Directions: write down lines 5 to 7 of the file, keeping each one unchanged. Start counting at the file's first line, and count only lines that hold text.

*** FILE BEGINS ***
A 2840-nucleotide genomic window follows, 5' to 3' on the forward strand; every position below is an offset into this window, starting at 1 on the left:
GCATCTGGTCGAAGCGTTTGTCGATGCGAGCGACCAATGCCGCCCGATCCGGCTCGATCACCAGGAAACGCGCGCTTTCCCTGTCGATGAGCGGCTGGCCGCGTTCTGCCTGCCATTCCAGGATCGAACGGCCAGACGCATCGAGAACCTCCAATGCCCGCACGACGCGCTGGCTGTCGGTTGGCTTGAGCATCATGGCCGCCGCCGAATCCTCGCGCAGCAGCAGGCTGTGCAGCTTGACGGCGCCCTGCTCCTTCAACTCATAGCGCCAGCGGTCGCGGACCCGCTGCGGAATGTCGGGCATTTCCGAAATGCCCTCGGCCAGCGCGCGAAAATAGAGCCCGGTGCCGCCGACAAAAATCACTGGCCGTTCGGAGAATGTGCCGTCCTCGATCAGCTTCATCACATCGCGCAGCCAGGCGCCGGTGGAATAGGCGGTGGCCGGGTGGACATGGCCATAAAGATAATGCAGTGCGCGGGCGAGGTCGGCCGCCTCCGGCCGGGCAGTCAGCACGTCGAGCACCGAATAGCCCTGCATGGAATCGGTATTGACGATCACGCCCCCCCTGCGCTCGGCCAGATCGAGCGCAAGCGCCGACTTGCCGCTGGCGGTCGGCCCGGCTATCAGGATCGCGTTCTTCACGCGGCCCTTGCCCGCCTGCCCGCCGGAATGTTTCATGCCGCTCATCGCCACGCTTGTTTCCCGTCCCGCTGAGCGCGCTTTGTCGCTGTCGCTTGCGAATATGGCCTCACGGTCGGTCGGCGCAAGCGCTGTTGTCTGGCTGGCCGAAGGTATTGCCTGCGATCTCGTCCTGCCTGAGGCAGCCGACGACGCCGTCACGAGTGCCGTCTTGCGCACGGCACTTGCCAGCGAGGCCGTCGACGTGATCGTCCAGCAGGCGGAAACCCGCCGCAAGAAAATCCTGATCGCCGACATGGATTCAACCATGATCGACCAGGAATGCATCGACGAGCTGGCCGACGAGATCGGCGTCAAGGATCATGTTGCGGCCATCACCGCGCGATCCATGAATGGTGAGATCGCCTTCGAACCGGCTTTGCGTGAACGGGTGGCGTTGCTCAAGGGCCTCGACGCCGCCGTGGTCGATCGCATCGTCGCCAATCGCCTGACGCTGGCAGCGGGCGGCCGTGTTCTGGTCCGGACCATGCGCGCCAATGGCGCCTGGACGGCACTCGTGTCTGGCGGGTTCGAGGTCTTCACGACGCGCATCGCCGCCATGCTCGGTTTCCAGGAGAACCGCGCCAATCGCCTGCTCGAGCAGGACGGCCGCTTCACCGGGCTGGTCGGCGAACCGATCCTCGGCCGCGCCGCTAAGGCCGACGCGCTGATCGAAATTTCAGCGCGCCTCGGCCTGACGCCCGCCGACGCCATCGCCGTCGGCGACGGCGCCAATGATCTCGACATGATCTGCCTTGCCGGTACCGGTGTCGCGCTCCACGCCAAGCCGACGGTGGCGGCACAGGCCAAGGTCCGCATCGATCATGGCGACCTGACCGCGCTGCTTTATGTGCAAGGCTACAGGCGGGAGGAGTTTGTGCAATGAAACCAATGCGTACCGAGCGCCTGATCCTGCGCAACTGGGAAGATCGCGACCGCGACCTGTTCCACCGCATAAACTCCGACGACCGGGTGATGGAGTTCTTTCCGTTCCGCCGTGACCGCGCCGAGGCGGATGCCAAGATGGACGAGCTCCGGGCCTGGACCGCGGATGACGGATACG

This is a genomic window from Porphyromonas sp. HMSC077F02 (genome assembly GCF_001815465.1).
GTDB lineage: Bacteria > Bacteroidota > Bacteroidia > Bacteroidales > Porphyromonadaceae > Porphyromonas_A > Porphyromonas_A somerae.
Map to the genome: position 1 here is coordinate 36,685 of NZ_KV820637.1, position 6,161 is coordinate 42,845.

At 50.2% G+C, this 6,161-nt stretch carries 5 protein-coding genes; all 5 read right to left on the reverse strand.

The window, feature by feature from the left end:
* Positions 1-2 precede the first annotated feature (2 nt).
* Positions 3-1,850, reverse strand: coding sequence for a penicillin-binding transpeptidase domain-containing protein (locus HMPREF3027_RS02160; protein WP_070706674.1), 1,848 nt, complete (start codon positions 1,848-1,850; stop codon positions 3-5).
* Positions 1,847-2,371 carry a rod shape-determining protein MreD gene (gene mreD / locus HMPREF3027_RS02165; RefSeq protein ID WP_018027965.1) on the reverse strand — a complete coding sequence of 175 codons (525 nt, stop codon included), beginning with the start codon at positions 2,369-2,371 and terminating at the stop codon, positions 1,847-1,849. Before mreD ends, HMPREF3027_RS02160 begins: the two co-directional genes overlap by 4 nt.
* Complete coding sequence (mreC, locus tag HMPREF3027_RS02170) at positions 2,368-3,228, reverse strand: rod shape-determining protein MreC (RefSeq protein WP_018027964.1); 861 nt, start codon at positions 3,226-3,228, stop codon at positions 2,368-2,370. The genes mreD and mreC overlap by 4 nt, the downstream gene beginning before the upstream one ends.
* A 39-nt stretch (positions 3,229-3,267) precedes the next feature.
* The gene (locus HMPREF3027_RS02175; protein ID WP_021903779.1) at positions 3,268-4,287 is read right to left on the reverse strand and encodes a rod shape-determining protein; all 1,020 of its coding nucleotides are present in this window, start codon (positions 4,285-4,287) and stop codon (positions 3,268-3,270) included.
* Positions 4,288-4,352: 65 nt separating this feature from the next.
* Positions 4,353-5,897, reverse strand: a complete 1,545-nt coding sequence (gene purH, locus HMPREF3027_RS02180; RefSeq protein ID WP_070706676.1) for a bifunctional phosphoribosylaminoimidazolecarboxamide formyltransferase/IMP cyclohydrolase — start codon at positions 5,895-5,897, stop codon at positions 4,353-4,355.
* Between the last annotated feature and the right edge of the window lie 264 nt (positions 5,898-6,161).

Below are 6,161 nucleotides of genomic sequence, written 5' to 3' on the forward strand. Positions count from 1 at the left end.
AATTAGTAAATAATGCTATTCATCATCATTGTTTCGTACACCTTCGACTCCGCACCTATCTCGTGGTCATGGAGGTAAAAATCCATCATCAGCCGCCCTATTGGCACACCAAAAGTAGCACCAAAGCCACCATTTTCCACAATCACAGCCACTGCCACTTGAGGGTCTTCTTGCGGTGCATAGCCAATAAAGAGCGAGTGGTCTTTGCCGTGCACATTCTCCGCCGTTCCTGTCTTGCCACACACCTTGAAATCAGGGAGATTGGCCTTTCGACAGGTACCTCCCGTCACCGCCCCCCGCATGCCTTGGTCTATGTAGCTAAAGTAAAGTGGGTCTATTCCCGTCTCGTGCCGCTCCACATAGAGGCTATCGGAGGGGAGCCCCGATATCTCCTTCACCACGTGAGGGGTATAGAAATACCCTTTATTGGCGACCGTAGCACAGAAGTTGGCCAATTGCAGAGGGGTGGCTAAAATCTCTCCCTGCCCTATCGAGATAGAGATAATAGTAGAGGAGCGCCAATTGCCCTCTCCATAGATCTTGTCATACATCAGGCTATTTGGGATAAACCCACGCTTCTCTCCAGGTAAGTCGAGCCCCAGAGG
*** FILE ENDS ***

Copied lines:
Map to the genome: position 1 here is coordinate 36,685 of NZ_KV820637.1, position 6,161 is coordinate 42,845.

At 50.2% G+C, this 6,161-nt stretch carries 5 protein-coding genes; all 5 read right to left on the reverse strand.

The window, feature by feature from the left end: